Filmmakers, activists, and other experts join forces on The Cove, a documentary that exposes the brutal killing of dolphins in Taiji, Japan.
When director Louie Psihoyus decided to bring Colorado-based cinematographer Brooke Aitken aboard The Cove as the director of photography, he weighed Aitken’s agility and athleticism as carefully as he did his technical expertise. “We needed people who were more like pirates because we were essentially breaking and entering.”
Their target was a a heavily guarded cove in Taiji, Japan, where an estimated 2,300 dolphins are slaughtered every year as part of an effort to locate bottlenose females, which are in demand at marine parks around the world. After luring scores of dolphins away from their migratory path, the fishermen herd the creators into the cover; separate out the bottlenose females; and spear the rest of the animals to death and sell the meat, which contains toxic levels of mercury. Led by Richard O’Barry, who trained dolphins for TV’s Flipper in the 1960s, conservationists have attempted to stop the slaughter, but so far they have failed.
When Psihoyus, a top National Geographic photographer, cofounded the Oceanic Preservation Society (based in Boulder) with diving buddy Jim Clark, the venture capitalist behind Silicon Graphics and Netscape. The Cove is an OPS project, and as mission-driven documentaries go, it was lacking in neither funds nor talent.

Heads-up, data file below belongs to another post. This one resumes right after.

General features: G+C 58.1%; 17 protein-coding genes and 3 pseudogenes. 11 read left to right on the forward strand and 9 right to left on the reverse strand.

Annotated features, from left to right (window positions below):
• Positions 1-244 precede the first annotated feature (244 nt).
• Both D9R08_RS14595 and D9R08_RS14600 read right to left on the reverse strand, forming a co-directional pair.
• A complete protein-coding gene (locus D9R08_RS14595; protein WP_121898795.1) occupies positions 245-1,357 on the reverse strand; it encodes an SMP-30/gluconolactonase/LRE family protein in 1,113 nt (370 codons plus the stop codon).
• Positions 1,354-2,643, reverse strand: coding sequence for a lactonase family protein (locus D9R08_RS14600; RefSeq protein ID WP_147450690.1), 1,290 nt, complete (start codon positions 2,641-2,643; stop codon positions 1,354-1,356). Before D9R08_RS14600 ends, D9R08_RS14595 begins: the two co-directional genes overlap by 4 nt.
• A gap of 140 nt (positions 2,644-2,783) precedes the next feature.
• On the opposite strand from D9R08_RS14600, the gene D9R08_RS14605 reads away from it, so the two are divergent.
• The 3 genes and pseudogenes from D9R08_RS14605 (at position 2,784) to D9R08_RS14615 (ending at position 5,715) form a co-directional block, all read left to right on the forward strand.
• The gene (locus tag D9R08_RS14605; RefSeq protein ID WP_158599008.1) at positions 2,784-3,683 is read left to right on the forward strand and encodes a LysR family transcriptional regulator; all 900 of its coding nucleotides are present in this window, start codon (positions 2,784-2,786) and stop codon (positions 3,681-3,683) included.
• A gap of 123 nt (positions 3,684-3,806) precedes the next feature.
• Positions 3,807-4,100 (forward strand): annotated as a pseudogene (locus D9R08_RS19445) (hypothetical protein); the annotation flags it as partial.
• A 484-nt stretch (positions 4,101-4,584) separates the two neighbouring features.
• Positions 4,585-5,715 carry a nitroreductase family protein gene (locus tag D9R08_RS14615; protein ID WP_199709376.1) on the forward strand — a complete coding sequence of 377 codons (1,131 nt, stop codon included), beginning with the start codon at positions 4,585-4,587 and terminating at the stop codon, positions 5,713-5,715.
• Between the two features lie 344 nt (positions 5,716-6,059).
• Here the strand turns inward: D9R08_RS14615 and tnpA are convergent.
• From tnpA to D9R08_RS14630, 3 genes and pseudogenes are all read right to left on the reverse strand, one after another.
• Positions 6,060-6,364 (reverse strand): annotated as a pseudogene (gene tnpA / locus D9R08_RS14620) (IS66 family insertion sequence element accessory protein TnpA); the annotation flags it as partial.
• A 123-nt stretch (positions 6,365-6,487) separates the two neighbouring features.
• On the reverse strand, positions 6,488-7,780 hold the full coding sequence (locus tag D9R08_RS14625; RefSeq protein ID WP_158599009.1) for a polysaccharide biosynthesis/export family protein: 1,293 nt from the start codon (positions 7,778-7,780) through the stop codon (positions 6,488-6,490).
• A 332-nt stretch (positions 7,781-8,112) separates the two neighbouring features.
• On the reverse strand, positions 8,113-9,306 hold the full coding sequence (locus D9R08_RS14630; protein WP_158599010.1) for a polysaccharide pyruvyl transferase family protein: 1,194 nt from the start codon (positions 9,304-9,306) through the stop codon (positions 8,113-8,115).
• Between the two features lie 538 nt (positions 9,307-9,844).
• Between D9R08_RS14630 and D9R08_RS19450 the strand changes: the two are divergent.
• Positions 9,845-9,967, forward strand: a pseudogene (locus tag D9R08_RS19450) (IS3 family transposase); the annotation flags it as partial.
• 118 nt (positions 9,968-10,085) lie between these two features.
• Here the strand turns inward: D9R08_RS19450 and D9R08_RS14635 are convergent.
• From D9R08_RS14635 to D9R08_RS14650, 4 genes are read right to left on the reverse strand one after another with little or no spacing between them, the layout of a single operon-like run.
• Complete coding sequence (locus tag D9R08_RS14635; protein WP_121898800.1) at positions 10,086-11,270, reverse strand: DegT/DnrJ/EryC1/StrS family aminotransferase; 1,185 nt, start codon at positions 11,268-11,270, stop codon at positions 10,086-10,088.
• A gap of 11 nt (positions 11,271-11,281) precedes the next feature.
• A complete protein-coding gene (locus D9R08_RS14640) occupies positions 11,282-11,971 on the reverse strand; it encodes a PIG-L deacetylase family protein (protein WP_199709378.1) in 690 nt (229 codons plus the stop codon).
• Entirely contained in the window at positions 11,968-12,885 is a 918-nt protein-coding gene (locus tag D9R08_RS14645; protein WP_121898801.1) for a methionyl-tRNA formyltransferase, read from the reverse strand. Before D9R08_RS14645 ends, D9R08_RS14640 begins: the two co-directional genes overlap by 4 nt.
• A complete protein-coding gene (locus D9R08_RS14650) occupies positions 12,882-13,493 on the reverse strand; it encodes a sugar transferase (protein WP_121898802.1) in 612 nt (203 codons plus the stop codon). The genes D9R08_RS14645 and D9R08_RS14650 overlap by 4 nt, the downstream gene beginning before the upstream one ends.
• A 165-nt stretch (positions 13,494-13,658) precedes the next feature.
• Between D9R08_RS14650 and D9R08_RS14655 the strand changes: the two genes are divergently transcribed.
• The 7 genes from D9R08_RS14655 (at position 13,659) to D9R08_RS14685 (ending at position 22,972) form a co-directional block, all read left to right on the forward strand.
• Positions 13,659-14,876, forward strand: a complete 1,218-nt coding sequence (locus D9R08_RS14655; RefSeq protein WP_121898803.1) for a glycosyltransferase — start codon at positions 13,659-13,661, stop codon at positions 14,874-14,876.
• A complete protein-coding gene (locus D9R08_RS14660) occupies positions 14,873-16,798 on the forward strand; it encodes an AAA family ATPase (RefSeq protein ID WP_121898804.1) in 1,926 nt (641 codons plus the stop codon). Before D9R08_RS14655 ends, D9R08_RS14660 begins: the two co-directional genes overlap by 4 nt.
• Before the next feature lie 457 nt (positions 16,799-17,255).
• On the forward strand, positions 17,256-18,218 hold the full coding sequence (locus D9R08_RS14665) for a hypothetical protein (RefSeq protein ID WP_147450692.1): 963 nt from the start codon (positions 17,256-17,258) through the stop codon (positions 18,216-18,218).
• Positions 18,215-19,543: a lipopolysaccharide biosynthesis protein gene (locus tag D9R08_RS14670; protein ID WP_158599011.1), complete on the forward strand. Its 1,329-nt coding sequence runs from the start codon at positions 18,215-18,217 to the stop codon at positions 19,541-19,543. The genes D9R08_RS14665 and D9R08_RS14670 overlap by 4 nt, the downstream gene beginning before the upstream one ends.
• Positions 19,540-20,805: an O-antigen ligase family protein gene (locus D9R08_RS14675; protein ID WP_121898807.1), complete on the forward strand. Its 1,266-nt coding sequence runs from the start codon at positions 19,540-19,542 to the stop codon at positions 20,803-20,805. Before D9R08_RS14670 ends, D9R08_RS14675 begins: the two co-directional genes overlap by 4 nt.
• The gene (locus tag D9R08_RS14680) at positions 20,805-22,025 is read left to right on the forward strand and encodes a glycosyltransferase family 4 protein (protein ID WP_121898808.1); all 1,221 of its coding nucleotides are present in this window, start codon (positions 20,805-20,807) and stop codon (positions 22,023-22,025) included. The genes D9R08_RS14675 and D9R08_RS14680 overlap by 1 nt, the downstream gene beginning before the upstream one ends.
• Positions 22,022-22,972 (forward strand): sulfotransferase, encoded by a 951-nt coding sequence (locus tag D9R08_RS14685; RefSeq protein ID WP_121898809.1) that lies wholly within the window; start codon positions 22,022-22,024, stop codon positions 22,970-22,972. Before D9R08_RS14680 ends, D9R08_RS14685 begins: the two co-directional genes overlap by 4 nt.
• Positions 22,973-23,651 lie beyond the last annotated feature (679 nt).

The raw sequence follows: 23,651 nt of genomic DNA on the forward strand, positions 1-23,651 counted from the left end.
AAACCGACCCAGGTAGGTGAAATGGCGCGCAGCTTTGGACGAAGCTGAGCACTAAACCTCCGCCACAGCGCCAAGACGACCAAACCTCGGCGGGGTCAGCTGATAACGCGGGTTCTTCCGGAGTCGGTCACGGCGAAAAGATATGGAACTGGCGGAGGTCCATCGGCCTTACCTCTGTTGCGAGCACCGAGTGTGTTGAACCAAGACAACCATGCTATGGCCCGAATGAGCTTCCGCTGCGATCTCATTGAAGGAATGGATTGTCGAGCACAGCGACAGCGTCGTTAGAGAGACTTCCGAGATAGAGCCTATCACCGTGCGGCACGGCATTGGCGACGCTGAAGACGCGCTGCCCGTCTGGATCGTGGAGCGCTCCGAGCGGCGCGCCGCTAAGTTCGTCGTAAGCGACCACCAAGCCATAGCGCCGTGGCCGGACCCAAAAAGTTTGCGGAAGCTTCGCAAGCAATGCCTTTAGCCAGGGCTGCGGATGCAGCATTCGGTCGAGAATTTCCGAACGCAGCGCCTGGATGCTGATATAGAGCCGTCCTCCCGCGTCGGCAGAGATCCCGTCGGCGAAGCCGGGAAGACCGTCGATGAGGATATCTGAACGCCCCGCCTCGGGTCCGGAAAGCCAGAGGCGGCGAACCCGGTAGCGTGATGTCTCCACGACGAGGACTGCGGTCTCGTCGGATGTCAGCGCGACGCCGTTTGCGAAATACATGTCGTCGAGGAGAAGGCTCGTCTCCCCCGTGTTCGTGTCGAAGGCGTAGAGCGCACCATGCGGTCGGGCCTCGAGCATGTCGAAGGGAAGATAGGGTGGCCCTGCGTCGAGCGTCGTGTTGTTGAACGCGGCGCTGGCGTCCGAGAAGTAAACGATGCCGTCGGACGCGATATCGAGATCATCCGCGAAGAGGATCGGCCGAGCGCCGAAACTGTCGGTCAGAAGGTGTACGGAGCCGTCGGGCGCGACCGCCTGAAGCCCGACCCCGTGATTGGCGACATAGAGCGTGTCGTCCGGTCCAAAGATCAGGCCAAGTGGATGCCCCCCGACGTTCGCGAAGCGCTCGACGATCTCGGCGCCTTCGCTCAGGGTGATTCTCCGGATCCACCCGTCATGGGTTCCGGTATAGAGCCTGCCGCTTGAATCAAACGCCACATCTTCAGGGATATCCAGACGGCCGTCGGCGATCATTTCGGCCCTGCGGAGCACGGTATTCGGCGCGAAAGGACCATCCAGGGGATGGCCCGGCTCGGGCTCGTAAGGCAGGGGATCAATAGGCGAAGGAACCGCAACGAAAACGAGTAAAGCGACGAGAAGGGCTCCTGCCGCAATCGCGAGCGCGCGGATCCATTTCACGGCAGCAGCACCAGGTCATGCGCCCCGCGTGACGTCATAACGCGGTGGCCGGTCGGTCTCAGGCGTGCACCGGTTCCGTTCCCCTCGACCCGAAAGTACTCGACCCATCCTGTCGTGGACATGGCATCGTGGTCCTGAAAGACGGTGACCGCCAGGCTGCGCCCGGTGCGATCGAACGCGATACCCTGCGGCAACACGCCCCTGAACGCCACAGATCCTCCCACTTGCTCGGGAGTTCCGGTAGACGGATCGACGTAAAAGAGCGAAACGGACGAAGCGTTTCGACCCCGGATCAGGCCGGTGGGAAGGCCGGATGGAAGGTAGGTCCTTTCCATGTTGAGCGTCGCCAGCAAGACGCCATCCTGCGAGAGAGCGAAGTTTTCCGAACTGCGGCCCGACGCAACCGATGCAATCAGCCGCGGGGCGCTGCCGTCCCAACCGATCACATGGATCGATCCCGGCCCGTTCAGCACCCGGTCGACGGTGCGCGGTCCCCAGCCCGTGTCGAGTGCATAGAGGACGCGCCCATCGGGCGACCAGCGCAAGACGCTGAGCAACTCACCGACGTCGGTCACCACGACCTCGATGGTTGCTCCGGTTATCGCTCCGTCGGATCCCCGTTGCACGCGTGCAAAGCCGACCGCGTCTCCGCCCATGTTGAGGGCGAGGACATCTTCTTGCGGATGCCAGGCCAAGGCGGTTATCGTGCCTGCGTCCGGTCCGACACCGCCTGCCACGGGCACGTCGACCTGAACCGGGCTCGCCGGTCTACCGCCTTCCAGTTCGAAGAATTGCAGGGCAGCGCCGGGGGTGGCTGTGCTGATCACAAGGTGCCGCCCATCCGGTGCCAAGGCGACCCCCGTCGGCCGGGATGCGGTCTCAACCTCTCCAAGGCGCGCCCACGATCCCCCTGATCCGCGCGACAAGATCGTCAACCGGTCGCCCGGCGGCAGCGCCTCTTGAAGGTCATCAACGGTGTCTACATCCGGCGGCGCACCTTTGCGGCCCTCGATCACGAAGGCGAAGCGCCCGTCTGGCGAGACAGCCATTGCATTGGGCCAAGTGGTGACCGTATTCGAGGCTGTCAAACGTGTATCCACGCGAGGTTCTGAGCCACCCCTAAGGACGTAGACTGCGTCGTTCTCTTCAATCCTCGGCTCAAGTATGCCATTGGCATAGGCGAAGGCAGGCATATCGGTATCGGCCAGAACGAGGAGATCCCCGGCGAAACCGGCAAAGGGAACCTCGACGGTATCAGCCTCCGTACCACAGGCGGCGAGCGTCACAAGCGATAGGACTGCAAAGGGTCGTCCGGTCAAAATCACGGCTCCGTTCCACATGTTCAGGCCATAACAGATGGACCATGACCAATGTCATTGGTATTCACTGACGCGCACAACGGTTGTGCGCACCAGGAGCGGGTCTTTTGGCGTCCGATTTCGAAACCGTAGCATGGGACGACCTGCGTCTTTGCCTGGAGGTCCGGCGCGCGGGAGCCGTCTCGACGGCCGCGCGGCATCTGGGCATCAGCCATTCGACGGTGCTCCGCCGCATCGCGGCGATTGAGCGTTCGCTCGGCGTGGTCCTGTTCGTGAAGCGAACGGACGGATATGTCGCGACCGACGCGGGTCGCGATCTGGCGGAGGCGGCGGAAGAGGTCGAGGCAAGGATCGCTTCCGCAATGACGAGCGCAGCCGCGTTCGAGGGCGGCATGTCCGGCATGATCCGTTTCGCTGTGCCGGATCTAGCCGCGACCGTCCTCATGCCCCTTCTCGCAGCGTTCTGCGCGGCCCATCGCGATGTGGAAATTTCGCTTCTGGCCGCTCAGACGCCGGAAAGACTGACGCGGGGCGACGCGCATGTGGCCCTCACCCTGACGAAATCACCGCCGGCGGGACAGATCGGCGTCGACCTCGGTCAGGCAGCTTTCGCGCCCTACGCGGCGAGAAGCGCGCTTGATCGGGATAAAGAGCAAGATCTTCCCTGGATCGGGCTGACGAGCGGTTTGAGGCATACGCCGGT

To make the movie, which took close to three years, Psihoyos assembled what he called an “Oceans 11” team. In addition to O'Barry, his collaborators included an electronics whiz who customized some of the cameras; expert mold-makers who created camera housing that could pass for native rocks; two champion free-divers who placed cameras and hydrophones underwater at night; and Aitken, who had to ensure that everyone knew the essentials of camera operation since everyone was shooting. "Traditional roles went out the window pretty quickly," Aitken says. [...]
Published in the August 2009 issue of American Cinematographer.